Letters-July 8, 2004

‘Highly qualified’

in small schools
To the editor:
   As principal of South Hunterdon Regional High School, I would like to respond to information regarding the highly qualified teacher.
   As the principal of a small school, I will be the first to admit small schools have many advantages. These advantages include smaller class sizes, the ability to provide personalized instruction and the ability to build relationships with students and community members.
   Likewise, small schools also face distinct challenges. These challenges include, but are certainly not limited to, less flexibility with scheduling and staffing course offerings.
   With that stated, I believe it is accurate to acknowledge the highly qualified teacher requirements place challenges on small schools. For example, at South Hunterdon, highly qualified teachers teach every regular education class. However, we have a number of special education teachers, but those teachers have to be "highly qualified" in more specific subject content areas. Furthermore, in small schools, one or two teachers represent a significant percentage of teachers, thus skewing the percentages further.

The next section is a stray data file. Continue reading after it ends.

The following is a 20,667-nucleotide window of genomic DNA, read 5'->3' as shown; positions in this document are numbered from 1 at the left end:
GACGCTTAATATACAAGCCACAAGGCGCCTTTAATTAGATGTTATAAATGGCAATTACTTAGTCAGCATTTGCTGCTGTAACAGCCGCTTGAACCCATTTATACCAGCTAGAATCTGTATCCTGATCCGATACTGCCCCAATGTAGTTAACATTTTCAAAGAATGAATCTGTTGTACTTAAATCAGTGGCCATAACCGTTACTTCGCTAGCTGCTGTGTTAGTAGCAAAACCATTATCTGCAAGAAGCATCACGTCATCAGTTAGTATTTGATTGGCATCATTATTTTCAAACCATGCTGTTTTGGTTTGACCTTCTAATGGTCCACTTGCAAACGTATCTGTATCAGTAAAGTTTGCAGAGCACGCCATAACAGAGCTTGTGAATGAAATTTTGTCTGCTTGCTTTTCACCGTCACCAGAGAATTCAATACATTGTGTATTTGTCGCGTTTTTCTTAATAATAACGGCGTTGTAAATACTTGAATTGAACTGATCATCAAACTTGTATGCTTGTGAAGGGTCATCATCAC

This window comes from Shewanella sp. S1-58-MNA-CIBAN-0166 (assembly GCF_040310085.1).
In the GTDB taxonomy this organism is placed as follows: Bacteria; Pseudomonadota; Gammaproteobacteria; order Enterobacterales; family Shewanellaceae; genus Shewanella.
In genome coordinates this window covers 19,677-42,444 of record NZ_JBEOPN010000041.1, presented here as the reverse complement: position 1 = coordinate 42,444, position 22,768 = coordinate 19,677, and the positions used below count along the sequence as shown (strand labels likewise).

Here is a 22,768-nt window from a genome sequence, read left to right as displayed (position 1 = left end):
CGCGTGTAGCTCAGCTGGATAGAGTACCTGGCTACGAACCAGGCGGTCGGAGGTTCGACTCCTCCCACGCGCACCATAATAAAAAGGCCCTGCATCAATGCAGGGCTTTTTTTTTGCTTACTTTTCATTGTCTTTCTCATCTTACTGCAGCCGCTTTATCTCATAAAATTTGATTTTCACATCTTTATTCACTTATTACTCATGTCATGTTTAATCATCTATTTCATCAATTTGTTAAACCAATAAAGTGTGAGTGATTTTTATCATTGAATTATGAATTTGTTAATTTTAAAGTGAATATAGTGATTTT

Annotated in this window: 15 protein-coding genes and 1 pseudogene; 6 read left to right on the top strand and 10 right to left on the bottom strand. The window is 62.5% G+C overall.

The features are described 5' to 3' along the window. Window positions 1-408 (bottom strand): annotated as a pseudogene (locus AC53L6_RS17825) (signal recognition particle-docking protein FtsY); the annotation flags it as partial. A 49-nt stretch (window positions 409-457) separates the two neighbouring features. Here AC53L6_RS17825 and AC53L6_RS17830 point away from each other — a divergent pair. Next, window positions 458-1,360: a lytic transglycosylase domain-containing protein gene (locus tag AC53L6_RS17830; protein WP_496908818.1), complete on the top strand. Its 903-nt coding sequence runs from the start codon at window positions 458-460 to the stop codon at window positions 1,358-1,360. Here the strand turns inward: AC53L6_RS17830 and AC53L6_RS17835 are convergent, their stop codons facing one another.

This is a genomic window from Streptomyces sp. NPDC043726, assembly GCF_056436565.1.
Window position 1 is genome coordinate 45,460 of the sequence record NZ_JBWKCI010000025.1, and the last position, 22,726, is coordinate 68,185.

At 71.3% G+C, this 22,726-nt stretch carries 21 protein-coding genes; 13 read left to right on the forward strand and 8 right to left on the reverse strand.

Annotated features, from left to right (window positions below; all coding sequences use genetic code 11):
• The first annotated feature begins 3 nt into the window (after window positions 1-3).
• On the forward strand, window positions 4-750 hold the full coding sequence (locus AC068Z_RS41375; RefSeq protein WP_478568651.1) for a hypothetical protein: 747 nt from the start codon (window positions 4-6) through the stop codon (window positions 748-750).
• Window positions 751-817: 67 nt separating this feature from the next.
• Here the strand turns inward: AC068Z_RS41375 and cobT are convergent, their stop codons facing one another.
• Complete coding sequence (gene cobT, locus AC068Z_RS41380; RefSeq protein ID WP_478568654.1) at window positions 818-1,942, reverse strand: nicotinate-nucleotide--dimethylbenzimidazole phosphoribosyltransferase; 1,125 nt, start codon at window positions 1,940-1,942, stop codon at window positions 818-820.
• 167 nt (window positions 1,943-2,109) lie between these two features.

In regards to the No Child Left Behind legislation and its definition of highly qualified teacher, I would like to echo the words of William L. Librera, commissioner of education, "It’s important for parents to understand that the NCLB definition of a ‘Highly Qualified’ teacher is based solely on the attainment of specific credentials to demonstrate content expertise that will soon be required of all teachers by the federal government. It has little to do with the quality of a teacher’s performance in the classroom."
   In closing, I am that every school in the state of New Jersey has the same goal, to be compliant with federal law and staff every class with highly qualified teachers, however, this will present more of a challenge for smaller schools.

Donald D. Woodring
South Hunterdon
West Amwell